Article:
4 Dec 2023 5:37 AM GMT
The Supreme Court recently held that the Lok Ayukta, under the Kerala Lok Ayukta Act 1999, cannot issue positive directions and that it only has the jurisdiction to submit a report to the concerned authority with its recommendations.A bench of Justice Vikram Nath and Justice Rajesh Bindal made reference to the judgments of the Kerala High Court in Sudha Devi K. v. District Collector 2017...
The Supreme Court recently held that the Lok Ayukta, under the Kerala Lok Ayukta Act 1999, cannot issue positive directions and that it only has the jurisdiction to submit a report to the concerned authority with its recommendations.
A bench of Justice Vikram Nath and Justice Rajesh Bindal made reference to the judgments of the Kerala High Court in Sudha Devi K. v. District Collector 2017 SCC OnLine Ker 1264 and District Collector v. Registrar, Kerala Lokayukta, AIR 2023 Ker 97 in this regard. In the aforesaid two judgments of the High Court, the provisions of the Kerala Lokayukta Act, 1999 Act were rightly interpreted, the Court said.
“..in terms of Section 12(1) of the 1999 Act, Lok Ayukta was not competent to issue positive direction. He can only submit a report with the concerned authority with its recommendations. They only have recommendatory jurisdiction. A Lokayukta or Upa Lokayukta is not appellate or supervisory authority over other competent forums created under different statutes, as each of those statues provide its own remedial steps such as appeal, revision etc” the Apex Court said, referring to the above judgments.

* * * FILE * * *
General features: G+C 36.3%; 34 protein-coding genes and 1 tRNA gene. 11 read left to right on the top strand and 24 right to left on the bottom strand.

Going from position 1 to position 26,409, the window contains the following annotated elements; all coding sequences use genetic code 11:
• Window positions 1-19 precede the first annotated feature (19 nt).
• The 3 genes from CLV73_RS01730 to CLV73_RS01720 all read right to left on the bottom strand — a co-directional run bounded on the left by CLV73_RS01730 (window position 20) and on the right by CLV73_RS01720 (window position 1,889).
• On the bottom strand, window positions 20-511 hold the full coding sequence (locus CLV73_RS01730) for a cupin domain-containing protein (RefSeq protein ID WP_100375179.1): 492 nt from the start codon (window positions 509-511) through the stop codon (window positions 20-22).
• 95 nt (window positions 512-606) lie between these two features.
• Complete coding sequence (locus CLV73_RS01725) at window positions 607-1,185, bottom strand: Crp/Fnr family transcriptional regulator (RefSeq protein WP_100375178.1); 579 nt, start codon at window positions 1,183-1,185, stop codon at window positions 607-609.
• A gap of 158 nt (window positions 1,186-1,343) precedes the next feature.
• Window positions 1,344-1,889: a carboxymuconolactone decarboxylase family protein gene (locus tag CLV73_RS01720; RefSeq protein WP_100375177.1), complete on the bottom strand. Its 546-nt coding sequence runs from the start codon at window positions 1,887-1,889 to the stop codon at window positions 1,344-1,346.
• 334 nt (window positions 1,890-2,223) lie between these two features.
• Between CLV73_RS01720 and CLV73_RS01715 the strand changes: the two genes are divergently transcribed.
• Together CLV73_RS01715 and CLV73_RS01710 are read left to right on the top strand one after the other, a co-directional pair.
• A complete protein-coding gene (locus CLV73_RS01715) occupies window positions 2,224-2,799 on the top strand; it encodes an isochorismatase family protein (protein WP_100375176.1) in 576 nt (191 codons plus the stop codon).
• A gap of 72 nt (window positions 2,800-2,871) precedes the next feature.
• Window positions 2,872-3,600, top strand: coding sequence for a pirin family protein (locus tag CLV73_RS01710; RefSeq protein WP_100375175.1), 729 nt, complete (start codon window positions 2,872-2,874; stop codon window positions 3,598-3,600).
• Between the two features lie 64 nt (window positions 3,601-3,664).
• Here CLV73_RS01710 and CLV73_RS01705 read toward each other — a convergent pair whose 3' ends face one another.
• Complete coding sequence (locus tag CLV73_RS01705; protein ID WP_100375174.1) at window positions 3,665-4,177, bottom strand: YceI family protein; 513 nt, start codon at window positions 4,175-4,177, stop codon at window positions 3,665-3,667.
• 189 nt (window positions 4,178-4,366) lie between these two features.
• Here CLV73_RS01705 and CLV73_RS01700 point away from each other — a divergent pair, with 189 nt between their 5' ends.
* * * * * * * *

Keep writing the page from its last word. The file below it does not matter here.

Section 12 of the 1999 Act states that in case the Lokayukta or Upa Lokayukta is satisfied with any action/inaction of a party which has resulted in injustice/hardship to the complainant, it shall submit a report in writing, recommending to the competent authority to remedy this injustice or hardship.
The Apex Court was hearing a challenge against a Kerala High Court order, whereby a Writ Petition was filed by an Additional Tahsildar against an order of the Upa Lokayukta that had directed the correction of revenue records of the property of the complainant. The appeal by the Tahsildar was dismissed by the High Court, subsequent to which an appeal was filed in the Apex Court.
The complaint filed before the Lokayukta, raised a grievance regarding correction of an error in the revenue records of a certain property and for mutation of the same in the name of legal heirs of the complainant. The Lokayukta directed the Tehsildar to rectify the mistake in the revenue records and to also receive tax from the complainant.
The Appellant argued before the Apex Court that the Lokayukta is not a supervisory body above other statutory authorities. The jurisdiction given to the Lokayukta was only to address the issue of maladministration, but in this case, it travelled beyond its jurisdiction to deal with the matter on merits and issued positive directions for correction of revenue records, it was contended.
The Apex Court also noted that the Respondent-Complainant had not availed any appropriate statutory remedy after the rejection of his request for rectification of revenue records.
The High Court had upheld the direction issued by the Upa Lokayukta for correction of the revenue records, which goes beyond the jurisdiction of the Lokayukta, the Apex Court said.
The Apex Court thus held that the order passed by the High Court and the Upa Lokayukta was not legally sustainable and set aside the orders.
Case Title: ADDITIONAL TAHSILDAR V. URMILA G., CIVIL APPEAL NO(S). ___ OF 2023 (Arising out of S.L.P.(C) No.2652 OF 2023
Citation: 2023 LiveLaw (SC) 1034
Click here to read/download judgment